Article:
The Google Android platform grabbed the majority of mobile phones in the US market in early 2014, as consumers all but abandoned non-smartphone handsets, a survey showed Friday.
The poll by Consumer Intelligence Research Partners found 53 percent of new mobile phones activated by US customers were Android devices in the January-March period.
Apple's iOS, the platform used by the iPhone, accounted for 42 percent, the survey found.
Windows and BlackBerry devices each accounted for one percent, while non-smartphones were just three percent, the research firm said. Late last year 20 percent bought a "basic" mobile phone.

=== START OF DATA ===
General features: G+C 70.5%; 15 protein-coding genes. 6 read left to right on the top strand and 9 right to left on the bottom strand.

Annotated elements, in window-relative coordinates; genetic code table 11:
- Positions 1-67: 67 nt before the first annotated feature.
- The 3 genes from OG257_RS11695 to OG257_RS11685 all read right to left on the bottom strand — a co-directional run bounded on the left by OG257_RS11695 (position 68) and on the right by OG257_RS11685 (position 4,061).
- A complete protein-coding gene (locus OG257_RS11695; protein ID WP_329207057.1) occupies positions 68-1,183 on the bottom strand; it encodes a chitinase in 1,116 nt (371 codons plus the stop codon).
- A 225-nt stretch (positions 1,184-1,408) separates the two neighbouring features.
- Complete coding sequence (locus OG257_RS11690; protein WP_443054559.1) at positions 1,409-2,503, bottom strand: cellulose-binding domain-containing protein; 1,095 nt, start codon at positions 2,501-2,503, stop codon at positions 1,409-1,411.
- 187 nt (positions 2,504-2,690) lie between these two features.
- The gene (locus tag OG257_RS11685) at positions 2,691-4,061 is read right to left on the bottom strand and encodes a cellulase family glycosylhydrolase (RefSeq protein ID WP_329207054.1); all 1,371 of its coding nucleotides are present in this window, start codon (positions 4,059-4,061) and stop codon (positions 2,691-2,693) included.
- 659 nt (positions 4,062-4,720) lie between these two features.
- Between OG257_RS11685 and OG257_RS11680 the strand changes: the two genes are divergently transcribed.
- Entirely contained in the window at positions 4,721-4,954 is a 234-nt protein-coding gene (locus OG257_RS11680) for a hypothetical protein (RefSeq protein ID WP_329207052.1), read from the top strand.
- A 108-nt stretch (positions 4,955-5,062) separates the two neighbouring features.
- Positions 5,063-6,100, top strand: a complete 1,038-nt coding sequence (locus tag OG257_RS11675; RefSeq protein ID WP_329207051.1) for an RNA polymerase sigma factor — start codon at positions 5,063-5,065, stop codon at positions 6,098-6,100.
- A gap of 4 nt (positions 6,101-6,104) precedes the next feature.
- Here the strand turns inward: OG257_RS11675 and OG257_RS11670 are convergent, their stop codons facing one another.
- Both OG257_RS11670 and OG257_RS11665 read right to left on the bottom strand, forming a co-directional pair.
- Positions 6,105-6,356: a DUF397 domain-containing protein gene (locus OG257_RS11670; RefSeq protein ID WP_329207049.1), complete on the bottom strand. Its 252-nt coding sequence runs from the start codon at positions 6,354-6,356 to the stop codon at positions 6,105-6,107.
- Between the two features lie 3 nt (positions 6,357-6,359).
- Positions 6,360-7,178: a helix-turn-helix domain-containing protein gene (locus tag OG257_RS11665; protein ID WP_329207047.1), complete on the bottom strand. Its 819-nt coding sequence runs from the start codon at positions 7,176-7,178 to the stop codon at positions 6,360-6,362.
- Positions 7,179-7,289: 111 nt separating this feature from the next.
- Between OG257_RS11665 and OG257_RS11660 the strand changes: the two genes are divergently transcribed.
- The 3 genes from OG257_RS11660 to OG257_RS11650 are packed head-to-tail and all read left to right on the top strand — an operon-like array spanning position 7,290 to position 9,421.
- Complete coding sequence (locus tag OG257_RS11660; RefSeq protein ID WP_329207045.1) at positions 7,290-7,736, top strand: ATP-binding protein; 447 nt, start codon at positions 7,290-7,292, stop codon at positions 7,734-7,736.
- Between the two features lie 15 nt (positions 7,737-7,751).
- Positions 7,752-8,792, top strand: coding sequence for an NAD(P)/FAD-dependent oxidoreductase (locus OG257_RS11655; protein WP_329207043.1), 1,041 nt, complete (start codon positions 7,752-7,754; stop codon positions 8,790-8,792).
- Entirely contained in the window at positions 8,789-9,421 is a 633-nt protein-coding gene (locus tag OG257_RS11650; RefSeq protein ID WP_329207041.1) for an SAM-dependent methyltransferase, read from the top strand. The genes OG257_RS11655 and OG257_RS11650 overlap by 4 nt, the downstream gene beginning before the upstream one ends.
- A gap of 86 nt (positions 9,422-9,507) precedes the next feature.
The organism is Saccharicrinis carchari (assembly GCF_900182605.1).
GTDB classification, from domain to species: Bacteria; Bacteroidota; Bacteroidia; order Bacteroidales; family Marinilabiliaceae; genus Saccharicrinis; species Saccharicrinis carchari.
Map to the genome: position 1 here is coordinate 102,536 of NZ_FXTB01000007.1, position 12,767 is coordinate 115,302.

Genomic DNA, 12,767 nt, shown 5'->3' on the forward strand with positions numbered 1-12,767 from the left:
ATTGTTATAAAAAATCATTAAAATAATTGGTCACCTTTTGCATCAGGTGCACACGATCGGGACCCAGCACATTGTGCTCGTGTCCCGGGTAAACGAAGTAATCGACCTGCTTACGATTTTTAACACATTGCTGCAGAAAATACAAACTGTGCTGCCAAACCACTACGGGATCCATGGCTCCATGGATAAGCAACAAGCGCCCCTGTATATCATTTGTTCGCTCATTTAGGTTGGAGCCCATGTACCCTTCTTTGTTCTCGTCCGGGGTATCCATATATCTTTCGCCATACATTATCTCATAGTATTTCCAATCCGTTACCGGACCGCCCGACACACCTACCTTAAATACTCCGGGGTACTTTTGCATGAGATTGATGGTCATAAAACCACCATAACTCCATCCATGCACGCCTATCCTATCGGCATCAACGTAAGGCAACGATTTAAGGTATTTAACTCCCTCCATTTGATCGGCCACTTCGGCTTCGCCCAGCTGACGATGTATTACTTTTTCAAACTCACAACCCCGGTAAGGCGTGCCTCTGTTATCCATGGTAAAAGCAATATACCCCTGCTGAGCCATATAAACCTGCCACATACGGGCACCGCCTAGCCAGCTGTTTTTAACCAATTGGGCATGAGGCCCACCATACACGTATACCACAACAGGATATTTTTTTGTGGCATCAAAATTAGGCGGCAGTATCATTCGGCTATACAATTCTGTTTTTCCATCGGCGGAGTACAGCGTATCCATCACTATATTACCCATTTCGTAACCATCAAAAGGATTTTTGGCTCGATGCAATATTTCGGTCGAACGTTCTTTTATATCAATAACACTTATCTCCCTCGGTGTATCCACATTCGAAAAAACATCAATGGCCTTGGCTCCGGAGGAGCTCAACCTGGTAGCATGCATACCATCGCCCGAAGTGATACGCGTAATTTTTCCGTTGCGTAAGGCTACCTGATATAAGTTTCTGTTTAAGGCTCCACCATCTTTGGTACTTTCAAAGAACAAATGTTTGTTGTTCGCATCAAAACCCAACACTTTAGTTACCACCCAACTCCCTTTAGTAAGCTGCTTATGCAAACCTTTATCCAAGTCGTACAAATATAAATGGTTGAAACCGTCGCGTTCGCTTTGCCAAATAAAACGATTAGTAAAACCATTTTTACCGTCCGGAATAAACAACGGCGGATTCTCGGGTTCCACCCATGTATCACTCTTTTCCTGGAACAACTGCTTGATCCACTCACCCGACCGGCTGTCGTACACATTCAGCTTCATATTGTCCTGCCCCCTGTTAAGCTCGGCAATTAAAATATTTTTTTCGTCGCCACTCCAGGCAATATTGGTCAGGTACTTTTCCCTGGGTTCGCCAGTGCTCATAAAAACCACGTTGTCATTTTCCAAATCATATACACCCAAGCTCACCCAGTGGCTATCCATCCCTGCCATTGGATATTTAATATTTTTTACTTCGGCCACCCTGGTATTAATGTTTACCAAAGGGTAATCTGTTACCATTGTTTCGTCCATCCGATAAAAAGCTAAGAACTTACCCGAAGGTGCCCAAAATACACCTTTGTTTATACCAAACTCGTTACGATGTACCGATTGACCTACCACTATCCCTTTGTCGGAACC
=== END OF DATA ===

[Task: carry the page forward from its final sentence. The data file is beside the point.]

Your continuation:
Research firm co-founder Mike Levin said Apple's iPhone user base "grew a little faster than Android, from a smaller base, even though in absolute terms Android—used in Samsung phones—had a larger share.
He added: "The long-term issue is where Android and iOS growth will come from when there are no more basic phones being retired. First-time smartphone buyers are key to that equation."
The report was based on a survey of 500 US adults, from April 1 to 6, who activated a new or used phone in the first three months of the year.
Recent surveys of global phone users show Android has a nearly 80 percent share of smartphone sales.
Explore further: Android gains US share at Apple expense, survey finds